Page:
Sister Giotto was the person responsible for designing and building La Capilla de Nuestra Senora de Guadalupe, which was erected in 1975. It was part of a larger project, an art school which she had established in 1969. The Sagrada Arts School eventually consisted of studios, apartments, the chapel, and even a restaurant called Joseph’s Table.
Sister Giotto was born in 1927 and raised in Chicago where she attended high school at Chicago’s famous Art Institute. When she was 17, after listening to the boys coming home from WWII and praying for them daily, she had a conversion experience. She then entered a Dominican convent and studied in Florence, Italy eventually receiving her M.F.A. from Wisconsin. After returning to her alma mater in Florence, she held the position of Dean of the Art Department at Villa Schifanoia for 8 years.
In 1965, the Vatican urged that schools of sacred arts should be set up wherever possible and soon afterwards Sister Giotto got permission to set up such a school. She chose to come to New Mexico because “it had its own indigenous religious art…no other place has this.”
She found a piece of land north of Old Town Plaza that was owned by one of the investors in the Sheraton Old Town, Mr. Wolfson. She fixed up the property after getting a 30 year lease from Mr. Wolfson. He charged her rent of $1/year. Eventually she bought the property.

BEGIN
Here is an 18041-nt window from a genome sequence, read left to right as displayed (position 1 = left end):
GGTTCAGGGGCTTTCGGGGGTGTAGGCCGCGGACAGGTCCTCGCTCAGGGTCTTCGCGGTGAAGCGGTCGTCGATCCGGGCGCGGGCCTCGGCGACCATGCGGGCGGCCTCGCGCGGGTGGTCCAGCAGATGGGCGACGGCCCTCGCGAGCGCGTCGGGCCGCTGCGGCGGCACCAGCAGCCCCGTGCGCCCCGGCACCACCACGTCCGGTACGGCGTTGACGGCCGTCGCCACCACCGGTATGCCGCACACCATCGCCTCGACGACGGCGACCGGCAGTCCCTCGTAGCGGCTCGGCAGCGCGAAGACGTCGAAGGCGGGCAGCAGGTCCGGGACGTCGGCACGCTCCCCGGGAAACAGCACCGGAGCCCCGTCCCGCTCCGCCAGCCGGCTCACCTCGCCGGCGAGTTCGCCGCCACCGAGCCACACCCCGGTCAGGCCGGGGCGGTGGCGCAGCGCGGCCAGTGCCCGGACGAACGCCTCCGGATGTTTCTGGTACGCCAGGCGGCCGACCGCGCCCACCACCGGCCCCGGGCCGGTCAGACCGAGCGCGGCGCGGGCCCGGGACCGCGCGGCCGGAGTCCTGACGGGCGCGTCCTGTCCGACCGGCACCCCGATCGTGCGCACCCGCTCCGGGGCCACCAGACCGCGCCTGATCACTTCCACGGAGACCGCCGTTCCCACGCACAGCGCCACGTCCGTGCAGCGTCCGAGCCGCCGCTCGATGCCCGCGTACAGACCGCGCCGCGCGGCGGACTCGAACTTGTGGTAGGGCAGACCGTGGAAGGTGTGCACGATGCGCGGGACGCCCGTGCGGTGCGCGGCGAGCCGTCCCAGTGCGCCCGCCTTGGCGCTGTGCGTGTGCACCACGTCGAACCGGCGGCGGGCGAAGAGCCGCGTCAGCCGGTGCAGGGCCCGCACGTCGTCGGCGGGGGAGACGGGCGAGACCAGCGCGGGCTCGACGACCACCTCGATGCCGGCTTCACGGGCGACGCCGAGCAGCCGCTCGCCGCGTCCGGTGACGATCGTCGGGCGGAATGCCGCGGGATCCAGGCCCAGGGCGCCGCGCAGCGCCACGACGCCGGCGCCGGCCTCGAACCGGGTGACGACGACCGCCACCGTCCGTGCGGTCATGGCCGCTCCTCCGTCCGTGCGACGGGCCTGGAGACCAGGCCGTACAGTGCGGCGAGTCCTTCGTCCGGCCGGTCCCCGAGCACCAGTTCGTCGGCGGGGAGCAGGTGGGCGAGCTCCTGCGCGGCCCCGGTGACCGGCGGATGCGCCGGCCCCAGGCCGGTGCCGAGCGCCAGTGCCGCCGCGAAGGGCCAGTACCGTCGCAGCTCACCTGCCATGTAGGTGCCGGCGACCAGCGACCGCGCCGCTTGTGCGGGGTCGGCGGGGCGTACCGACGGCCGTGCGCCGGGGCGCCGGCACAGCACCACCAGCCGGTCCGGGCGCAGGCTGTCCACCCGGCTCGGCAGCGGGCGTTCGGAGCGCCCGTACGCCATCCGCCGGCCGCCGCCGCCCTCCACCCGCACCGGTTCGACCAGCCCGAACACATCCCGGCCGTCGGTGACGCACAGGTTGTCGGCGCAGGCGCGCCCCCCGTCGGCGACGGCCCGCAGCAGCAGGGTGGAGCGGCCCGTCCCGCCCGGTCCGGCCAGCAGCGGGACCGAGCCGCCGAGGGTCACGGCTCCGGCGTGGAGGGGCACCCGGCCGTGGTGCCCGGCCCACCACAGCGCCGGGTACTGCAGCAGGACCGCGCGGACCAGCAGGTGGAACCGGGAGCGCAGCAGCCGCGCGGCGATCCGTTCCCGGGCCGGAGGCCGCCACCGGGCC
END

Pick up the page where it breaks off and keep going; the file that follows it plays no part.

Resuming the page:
Part of the school incorporated the remains of an old fort: five rooms at the front of the 2-story apartments were a civil war era barracks. They became studios. Sister Giotto’s brother-in-law, George Sandoval, had a furniture building and woodworking shop where the High Noon now stands. She slept in his shop for a while, and then moved to the convent next to San Felipe church.
Finally, construction on the chapel was started. Volunteers did all of the work, many of them from Mexico. As construction on the chapel slowly continued, two unique incidents occurred in her favor. First, Mr. and Mrs. Kaiser from Tucson presented her a portfolio of Ansel Adams’ work. She sold it to the Smithsonian for $20,000. This gave her the money to finish the chapel.
Then, a man involved in the construction trade, Mike, was sitting in the bus station in Milwaukee, wondering what to do for the next year or two. He overheard 2 people talking about Sister
Giotto’s chapel, came to Albuquerque, and ended up finishing the chapel as well as the gift shop in front of it.
Just inside the chapel, on the left, is a beautiful calendar window. According to Sister Giotto, she wanted to show that contemporary art belongs in a traditional setting. It shows the Feasts of the Virgin and the phases of the moon.” The window consists of 3 plexiglass panels. The middle panel can be adjusted for any year, so that in effect it is a perpetual calendar.
The benches and inscribed tablets that adorn the main room of the chapel were done it Italy when she was living there by Meinrad Craighead. The Sister carved one of them herself, but the rest were done by Craighead. They were originally carved for a chapel in Italy, but for some reason could not be used there, so they were packed around a lithography press in a crate and shipped to Albuquerque Sister Giotto would ring the chapel bells every morning at 6:00 for prayers.
Afterwards they would share fresh bread that the Sister had baked in the restaurant. Although Sister Giotto had got a special dispensation to build the chapel, it was never actually consecrated by the Catholic Church. This explains why the capilla is maintained solely by volunteers.